UTILA, Honduras -- In the aftermath of another Whale Shark death at Georgia Aquarium, here is a group of researchers that are using ground breaking technology to achieve real research results with out the aid of financial backing from large companies, and are getting results in the wild.
Scientists have suspected for years that whale sharks (Rhindcodon typus) travel from the island of Utila, Honduras up through the waters of Belize to Mexico as part of a long, annual migration, but no individual whale shark has ever been cooperatively tracked by researchers in each country. Different research teams may see the same individuals along the route year after year, but never before has a team of scientists “connected the dots” on this spotted animal to track them between a series of different research stations. In 2007, broad cooperative efforts between researchers and ecotourists in the three countries are producing a more detailed picture of the behavior of these rare and “gentle giants”.
Tracking whale sharks isn’t easy. Traditional satellite and archival tags are expensive and have a very high failure rate that may be the result of the great depths that whale sharks can regularly dive to. These tags also generate data over only a few months, which is insufficient to create the long-term histories needed to model this population. To overcome these barriers, biologists and resort owners in Honduras, Belize, and Mexico have begun working within the ECOCEAN Whale Shark Photo-identification Library to coordinate data collection and to use its NASA-inspired software to analyze photographs collected from tourists and research staff and to identify individual whale sharks based on their natural spot patterning. The results of their efforts proved to be immediately fruitful.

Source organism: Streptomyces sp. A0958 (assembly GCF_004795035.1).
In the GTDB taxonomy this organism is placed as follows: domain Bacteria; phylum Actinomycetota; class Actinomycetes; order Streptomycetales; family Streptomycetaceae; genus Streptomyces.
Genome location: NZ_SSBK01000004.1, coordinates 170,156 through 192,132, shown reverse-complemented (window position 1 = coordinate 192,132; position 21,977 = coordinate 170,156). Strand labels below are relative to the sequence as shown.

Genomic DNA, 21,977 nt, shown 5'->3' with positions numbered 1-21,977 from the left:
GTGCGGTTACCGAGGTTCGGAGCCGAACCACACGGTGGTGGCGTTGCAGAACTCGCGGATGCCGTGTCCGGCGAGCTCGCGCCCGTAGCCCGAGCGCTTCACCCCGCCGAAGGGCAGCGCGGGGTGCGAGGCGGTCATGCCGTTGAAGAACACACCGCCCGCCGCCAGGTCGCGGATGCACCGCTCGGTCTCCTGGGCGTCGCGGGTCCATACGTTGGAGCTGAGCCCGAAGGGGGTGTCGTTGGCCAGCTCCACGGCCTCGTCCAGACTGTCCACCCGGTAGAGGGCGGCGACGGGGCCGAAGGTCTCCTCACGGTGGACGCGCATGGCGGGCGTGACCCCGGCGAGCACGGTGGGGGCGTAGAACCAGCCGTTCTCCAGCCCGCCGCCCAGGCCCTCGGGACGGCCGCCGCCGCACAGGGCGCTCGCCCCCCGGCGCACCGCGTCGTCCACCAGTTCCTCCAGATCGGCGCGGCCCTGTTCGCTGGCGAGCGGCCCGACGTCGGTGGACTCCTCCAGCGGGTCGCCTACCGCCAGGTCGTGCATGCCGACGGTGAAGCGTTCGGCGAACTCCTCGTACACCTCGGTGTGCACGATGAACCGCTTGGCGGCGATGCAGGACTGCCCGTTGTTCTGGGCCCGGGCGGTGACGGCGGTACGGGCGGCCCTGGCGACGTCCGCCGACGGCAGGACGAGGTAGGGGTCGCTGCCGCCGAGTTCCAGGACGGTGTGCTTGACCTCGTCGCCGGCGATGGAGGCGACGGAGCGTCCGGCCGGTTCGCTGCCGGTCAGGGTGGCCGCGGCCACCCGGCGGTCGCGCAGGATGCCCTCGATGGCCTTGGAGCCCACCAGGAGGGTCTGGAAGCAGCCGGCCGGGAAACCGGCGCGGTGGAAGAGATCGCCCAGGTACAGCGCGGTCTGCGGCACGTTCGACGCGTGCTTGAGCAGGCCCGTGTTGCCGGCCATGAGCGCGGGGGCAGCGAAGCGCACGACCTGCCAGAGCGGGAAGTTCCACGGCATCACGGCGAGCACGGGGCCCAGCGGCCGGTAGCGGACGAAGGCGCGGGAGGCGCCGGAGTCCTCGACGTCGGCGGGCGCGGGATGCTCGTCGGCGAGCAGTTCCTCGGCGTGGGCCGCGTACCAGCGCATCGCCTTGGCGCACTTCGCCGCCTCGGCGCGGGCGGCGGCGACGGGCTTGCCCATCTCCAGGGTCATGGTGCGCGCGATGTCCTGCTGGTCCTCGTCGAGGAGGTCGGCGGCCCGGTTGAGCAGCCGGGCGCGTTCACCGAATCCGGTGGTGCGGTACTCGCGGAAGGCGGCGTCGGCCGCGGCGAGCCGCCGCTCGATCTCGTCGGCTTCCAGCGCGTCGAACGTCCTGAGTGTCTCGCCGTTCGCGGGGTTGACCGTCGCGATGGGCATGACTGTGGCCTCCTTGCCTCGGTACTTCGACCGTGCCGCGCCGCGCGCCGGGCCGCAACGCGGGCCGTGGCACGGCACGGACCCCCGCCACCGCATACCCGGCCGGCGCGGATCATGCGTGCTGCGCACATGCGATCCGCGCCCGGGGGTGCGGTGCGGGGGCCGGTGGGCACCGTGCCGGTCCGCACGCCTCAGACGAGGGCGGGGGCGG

Two whale sharks have recently been linked between all three research stations, an unprecedented achievement in whale shark research. Shark BZ-001 has been logged twelve times since 2002 and was recorded in all three locations in 2007. Shark MXA-008 has also been sighted at each station a total of seven times since 2004. Several other sharks have been directly linked between Utila, Honduras and the Gladden Spit Marine Reserve, Belize over the past three years, and the inclusion of Mexico in the 2007 research will no doubt create more matches. These results represent the first cooperative, multi-national, and multi-year effort to track whale sharks over their long migration routes and to share collected data.
The roots of this cooperative effort began three years ago with two resorts in Utila, Deep Blue Utila and the Utila Lodge , leading independent whale shark research programs. Steve Fox and Jasmine Dale, of Deep Blue joined the ECOCEAN Library in 2005 and began contributing data collected by tourists and visiting researchers to a global database of whale shark information. Subsequent conferences and face-to-face meetings at Deep Blue Utila not only united the resorts in their efforts, adding Dale Forbes and his many years of data from Utila Lodge to the work, but also introduced members of the regional research community, such as Lisa Carne of Belize, to the potential for better science through cooperation. In 2007, Rafael de la Parra from Mexico’s Domino Project joined, contributing data that linked photos from all three countries to individual whale sharks migrating through their waters.
Many more discoveries are expected as this “brain trust” of resort owners, divers, conservationists, and marine biologists unite to study these rare and beautiful sharks. Because whale sharks are currently listed as “Vulnerable to Extinction” by the IUCN , this fresh approach to cooperative conservation and science may be just what this migratory animal needs to protect it along its annual journeys in the Caribbean.
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